3

You should take a look at "Never Mind The Bullets", done using HTML5 and canvas. I'm not sure how accessible it is, but you might find it gives you some ideas. Keep in mind, however, that the HTML5 approach rules out IE8 and below (IE9 is fine). Depending on your audience, that could be a non-starter.


3

HTML has a longdesc attribute that points to the URL of a 'long description'. Rather than lots of alt tags, why not use that?


3

Google uses microdata for it's rich snippets. This in fact is additional markup predating HTML5. This gives exact information for search engines about products, recepies, businesses, events, and other things when crawling over the sites. Google mainly uses microdata based on schema.org's markup, but there are other markups as well. This way webmasters can ...


2

To my knowledge, none of the major search engines have made any definite proclamations on HTML5 as it pertains to SEO. As a result, beyond the usual good practice of well-formed, semantically correct code, we can do little more than speculate on that front. For advice on writing well-formed and semantically correct HTML5, I strongly recommend referring to ...


2

Use the built-in content negotiation functionality with a type map. You may need to tweak your filenames / URLs or use rewrite rules after applying the type map.


2

RDF is a W3C standard for representing data using three-part { identifier, attribute name, attribute value} data structures. SPARQL is the query language for querying RDF data. The W3C's RDF Schema Language (RDFS) lets you declare classes, properties, and relationships between them using RDF, and their Web Ontology Language (OWL) lets you get fancier with ...


2

It won't hurt your SEO because Google establishes what is what on page regardless, things like breadcrumbs get detected by Google regardless of the positioning and markup used in the source code. However, if you want a semantic website then you should resolve this, a simple fix would be to edit your 'loop' in your WordPress, and if I'm not mistaken your ...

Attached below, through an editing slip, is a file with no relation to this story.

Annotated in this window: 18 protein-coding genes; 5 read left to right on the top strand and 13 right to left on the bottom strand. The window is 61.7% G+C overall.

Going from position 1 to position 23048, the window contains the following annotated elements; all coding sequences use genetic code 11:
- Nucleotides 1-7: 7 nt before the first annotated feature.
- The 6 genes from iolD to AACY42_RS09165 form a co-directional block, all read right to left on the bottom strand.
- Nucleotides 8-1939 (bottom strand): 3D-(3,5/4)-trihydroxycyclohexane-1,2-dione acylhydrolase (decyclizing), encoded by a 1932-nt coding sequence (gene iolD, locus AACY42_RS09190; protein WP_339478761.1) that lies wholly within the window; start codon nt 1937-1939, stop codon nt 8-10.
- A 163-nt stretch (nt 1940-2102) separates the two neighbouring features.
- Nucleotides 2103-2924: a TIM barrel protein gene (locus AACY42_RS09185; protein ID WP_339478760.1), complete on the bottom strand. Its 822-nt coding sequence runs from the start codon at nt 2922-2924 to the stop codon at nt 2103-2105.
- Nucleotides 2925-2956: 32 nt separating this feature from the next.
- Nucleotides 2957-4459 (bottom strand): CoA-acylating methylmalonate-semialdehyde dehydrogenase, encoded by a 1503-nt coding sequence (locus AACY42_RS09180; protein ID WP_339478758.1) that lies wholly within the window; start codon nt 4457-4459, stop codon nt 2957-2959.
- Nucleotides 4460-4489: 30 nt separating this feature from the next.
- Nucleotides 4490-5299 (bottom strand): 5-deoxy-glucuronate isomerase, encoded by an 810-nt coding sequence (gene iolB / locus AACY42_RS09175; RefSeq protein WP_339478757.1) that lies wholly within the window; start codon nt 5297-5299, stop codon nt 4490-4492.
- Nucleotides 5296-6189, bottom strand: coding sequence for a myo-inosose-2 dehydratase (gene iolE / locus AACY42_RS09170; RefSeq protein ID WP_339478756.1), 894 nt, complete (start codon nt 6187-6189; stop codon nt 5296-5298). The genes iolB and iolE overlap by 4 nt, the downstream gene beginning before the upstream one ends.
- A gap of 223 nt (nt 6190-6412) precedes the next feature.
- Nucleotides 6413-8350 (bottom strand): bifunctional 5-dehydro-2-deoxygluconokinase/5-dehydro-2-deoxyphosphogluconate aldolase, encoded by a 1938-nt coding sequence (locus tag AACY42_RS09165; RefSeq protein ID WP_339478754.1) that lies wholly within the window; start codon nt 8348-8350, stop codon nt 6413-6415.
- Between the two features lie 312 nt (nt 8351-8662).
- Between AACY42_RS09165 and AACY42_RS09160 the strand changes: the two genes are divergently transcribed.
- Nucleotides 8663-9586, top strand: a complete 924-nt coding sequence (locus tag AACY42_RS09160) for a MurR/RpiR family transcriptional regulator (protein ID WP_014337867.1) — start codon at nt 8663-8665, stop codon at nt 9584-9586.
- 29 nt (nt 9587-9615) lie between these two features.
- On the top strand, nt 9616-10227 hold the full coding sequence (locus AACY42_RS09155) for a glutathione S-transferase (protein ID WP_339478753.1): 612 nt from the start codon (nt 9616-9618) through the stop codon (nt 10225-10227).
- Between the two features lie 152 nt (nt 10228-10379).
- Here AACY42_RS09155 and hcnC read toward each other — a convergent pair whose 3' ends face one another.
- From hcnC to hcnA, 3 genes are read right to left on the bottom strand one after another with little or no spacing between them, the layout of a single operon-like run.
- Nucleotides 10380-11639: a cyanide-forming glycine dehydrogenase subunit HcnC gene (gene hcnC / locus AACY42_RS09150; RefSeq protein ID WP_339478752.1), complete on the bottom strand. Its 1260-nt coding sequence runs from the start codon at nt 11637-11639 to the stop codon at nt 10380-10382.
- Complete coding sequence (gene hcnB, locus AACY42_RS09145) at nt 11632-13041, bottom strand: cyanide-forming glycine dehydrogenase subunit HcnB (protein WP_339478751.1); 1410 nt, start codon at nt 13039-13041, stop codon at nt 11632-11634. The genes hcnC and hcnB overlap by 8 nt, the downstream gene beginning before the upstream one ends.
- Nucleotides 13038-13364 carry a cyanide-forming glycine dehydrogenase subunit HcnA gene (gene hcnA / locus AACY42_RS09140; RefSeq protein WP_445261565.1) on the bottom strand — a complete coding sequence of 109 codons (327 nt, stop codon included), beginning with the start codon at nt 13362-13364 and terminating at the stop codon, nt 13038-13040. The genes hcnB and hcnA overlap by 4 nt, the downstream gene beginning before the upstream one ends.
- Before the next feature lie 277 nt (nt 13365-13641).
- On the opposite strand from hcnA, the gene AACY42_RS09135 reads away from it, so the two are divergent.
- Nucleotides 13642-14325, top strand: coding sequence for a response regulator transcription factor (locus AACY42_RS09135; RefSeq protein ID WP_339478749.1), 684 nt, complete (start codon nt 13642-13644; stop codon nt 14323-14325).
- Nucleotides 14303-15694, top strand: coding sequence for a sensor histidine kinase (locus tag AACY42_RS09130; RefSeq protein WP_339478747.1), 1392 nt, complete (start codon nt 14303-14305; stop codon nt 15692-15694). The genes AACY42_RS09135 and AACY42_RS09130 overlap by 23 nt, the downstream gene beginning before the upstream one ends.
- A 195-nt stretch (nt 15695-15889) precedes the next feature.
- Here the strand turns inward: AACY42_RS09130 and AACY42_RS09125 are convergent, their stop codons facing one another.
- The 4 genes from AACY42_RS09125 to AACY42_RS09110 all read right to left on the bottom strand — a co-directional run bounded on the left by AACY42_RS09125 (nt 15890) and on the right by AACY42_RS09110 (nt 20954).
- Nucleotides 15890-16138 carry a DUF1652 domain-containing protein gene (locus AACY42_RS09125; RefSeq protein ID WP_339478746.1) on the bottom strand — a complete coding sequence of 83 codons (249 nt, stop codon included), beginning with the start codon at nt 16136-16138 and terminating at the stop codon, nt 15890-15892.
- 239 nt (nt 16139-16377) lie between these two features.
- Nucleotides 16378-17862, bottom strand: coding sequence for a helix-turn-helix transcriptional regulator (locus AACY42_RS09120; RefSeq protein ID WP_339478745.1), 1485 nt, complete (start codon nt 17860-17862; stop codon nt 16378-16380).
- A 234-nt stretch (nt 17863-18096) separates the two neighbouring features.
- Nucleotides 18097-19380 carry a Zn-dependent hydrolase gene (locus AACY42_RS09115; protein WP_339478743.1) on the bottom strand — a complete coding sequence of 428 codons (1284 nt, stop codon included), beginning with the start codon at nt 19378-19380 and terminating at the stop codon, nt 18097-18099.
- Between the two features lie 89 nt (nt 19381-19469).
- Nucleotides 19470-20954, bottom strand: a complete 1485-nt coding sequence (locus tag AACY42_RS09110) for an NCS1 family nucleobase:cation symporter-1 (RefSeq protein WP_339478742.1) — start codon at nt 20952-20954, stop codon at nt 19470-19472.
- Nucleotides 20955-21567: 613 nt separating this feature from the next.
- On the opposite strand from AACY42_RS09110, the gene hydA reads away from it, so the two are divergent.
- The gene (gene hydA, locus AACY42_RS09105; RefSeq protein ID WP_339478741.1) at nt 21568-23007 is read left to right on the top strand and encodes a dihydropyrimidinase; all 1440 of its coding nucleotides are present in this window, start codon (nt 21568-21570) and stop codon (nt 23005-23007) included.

2

Oof, that's a tough one. It's really hard to present something like a graphic novel with good accessibility. Images are a lot better than PDF though, you're right about that one. Also, I wouldn't recommend putting the entire description of each pane as an alt text, let alone entire page. I think the best way would be to add paragraphs with transcripts and ...


2

There currently is no microformatting for Q&A data. But I wouldn't be surprised to see it in the future as I can't imagine that the current few available formats are all there's going to be. I'm sure as microformats get flushed out and working examples become more prevalent we'll see an increase in the available microformats. Hopefully they'll be ...


2

I would tend to agree with Mark Pilgrim's interpretation. If you're enclosing your article inside of an article element, then you can start over again with an h1 heading for the article. In the HTML5 spec, articles are supposed to be treated as an independent, self-contained part of the page. You should be able to transplant the article element as is into ...